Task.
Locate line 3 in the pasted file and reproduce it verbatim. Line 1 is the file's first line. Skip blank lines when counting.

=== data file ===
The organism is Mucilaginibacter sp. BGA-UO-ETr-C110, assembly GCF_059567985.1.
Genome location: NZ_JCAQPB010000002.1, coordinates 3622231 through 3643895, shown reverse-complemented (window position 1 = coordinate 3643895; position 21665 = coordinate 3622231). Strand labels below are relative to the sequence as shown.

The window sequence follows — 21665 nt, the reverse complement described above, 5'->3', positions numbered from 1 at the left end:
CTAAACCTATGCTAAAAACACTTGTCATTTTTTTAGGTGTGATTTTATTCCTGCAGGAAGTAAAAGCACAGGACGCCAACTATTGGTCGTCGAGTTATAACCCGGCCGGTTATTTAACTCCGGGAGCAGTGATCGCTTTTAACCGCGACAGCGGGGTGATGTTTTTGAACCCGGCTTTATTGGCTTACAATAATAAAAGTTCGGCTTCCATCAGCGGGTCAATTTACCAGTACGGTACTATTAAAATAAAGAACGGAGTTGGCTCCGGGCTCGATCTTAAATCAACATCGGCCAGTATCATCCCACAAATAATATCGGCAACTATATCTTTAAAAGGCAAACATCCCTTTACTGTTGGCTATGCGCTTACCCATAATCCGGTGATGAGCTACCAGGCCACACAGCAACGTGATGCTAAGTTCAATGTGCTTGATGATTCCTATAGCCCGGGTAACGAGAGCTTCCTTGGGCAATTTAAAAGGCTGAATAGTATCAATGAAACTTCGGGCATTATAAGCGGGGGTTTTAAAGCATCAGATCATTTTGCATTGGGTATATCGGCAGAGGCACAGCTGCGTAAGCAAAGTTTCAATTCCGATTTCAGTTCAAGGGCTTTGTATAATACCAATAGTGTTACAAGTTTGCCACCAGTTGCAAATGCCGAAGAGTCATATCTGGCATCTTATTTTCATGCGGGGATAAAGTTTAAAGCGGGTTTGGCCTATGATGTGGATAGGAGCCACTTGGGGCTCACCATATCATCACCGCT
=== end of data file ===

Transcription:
The window sequence follows — 21665 nt, the reverse complement described above, 5'->3', positions numbered from 1 at the left end: